Democrats losing elections and argument against Citizens United

Jon Ossoff loses George House race despite far outspending his Republican opponent. (Getty Images)

Not only are Democrats wrong on principle in their unified effort to legislatively repeal the Supreme Court’s Citizens United v. FEC ruling, they are wrong in their rationale.

The 5-4 Citizens opinion stated it is unconstitutional on First Amendment free speech grounds to limit spending on political speech by corporations and unions.

At one point Sen. Harry Reid, in arguing for a constitutional amendment to overturn Citizens, stated:

But the flood of special interest money into our American democracy is one of the greatest threats our system of government has ever faced. Let’s keep our elections from becoming speculative ventures for the wealthy and put a stop to the hostile takeover of our democratic system by a couple of billionaire oil barons. It is time that we revive our constituents’ faith in the electoral system, and let them know that their voices are being heard.

His heir in the Senate, Catherine Cortez Masto, has taken up the cudgel, saying in a press release in support of another attempt February to amend the constitution:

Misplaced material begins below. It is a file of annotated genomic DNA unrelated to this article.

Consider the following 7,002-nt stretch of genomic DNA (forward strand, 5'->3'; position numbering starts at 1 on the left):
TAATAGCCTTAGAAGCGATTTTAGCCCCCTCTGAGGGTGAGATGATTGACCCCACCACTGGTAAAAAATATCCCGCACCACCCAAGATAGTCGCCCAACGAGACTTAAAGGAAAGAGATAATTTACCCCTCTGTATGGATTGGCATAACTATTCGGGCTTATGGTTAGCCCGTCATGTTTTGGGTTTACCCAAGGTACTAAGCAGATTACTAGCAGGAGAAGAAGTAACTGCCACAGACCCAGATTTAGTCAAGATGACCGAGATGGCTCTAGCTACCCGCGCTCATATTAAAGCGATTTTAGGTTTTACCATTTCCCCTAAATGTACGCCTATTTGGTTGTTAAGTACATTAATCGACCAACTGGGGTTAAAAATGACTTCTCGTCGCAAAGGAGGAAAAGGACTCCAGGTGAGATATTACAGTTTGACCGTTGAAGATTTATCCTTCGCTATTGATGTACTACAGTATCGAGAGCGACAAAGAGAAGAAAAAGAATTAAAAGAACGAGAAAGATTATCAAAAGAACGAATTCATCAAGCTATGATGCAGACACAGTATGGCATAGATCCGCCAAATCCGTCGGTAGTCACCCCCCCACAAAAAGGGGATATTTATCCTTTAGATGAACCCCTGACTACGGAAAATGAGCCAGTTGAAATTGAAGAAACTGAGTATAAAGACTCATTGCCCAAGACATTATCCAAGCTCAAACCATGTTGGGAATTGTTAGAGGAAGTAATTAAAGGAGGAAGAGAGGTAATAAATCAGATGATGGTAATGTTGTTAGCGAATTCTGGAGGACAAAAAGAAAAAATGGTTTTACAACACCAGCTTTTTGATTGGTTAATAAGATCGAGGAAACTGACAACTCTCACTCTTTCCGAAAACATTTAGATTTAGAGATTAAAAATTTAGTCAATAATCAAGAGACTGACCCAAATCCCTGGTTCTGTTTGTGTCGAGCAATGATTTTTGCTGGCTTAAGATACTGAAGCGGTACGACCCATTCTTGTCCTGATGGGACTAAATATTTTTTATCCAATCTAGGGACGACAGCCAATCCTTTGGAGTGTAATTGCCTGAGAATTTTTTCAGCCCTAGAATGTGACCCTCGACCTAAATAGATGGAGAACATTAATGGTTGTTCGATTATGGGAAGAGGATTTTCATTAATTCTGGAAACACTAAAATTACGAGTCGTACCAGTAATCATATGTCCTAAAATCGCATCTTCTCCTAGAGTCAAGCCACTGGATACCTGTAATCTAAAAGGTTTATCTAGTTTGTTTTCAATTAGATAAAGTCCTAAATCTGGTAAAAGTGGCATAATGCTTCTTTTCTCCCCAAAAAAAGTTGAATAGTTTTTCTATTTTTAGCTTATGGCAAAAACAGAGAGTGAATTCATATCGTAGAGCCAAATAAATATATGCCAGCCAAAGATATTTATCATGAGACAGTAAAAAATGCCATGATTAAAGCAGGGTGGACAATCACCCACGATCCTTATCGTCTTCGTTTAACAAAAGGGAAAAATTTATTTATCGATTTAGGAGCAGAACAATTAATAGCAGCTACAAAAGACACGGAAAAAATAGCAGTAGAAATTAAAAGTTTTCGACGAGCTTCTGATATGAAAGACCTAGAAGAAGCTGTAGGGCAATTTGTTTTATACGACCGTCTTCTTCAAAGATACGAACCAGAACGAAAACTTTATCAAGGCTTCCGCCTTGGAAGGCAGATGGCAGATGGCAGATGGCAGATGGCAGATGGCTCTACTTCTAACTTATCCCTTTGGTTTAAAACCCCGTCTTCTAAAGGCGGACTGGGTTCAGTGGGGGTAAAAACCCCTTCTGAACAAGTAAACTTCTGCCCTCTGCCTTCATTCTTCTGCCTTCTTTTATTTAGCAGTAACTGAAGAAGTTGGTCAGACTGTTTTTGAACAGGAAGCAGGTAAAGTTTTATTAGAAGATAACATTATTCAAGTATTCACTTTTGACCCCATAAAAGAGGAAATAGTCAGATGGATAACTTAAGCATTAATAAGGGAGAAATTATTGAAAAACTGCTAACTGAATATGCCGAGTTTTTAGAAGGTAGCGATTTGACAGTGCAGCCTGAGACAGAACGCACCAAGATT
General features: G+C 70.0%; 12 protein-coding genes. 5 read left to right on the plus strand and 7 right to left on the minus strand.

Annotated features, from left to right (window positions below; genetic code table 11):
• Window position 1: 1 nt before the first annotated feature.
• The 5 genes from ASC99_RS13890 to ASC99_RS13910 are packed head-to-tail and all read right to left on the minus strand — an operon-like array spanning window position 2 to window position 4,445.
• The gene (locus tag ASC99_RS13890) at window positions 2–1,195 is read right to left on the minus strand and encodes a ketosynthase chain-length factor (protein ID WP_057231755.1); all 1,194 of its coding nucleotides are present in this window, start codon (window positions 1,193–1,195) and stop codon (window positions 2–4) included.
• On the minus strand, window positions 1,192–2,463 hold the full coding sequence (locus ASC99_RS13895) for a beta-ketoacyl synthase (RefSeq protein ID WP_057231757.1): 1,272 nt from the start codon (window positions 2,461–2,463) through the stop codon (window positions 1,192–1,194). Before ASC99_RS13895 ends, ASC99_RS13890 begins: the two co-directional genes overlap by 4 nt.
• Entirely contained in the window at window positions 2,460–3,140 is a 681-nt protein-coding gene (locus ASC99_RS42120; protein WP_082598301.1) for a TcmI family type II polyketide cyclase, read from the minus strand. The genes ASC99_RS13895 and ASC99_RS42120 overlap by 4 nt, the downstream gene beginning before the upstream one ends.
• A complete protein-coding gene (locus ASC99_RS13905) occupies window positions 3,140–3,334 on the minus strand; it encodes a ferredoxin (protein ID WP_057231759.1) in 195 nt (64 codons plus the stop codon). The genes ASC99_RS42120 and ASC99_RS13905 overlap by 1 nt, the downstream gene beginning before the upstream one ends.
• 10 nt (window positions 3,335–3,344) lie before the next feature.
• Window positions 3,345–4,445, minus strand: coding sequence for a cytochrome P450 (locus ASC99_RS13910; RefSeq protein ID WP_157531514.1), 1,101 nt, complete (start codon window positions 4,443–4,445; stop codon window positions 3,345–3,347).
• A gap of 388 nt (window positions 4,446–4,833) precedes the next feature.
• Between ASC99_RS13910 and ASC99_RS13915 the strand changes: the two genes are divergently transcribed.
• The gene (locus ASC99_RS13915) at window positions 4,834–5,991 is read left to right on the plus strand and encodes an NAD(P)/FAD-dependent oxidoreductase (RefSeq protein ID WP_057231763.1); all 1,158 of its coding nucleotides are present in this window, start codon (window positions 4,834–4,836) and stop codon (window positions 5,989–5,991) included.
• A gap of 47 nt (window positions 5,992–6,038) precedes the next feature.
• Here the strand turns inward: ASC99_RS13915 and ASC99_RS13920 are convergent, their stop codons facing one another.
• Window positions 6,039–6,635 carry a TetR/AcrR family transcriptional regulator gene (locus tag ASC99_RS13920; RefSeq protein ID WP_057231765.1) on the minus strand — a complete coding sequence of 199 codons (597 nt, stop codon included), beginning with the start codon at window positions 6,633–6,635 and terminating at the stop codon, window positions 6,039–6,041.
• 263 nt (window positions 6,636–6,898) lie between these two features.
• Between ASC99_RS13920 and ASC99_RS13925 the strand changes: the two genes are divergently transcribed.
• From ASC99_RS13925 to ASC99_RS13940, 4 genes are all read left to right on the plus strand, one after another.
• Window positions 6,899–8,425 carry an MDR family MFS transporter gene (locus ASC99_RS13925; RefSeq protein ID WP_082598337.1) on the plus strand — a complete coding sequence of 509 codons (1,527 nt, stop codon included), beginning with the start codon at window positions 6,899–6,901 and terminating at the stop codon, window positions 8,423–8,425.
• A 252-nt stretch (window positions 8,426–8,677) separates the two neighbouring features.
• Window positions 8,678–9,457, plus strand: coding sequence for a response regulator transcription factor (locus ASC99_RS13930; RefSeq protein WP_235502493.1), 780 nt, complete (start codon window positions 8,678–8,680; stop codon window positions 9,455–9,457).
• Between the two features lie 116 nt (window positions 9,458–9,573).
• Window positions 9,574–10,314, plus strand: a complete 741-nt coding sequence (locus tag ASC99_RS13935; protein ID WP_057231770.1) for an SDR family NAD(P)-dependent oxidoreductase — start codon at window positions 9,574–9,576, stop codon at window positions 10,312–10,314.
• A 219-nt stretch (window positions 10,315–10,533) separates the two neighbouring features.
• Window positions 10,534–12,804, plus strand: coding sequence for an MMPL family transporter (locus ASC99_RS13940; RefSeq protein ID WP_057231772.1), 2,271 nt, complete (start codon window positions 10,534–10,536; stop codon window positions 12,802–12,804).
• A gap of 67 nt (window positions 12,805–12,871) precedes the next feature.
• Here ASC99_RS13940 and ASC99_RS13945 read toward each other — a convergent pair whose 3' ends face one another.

The U.S. Constitution puts democratic power in the hands of the American people — not corporations or private companies. Since the Citizens United decision, big corporations have gained unprecedented influence over elections and our country’s political process. I am proud to be a cosponsor of this legislation; it’s critical that we end unlimited corporate contributions if we are going to have a democratic process and government that will truly work for all Americans.

The Democrats in the Nevada Legislature waded in with a resolution urging Congress to amend the First Amendment and overturn Citizens. It passed without a single Republican vote.

This week their bleating about elections being bought and paid for by the wealthy was proven dead wrong, again.

Not only was President Trump outspent by loser Hillary Clinton by two-to-one, but now in a race for a Georgia House seat the Democratic candidate outspent his Republican opponent by seven-to-one and still lost.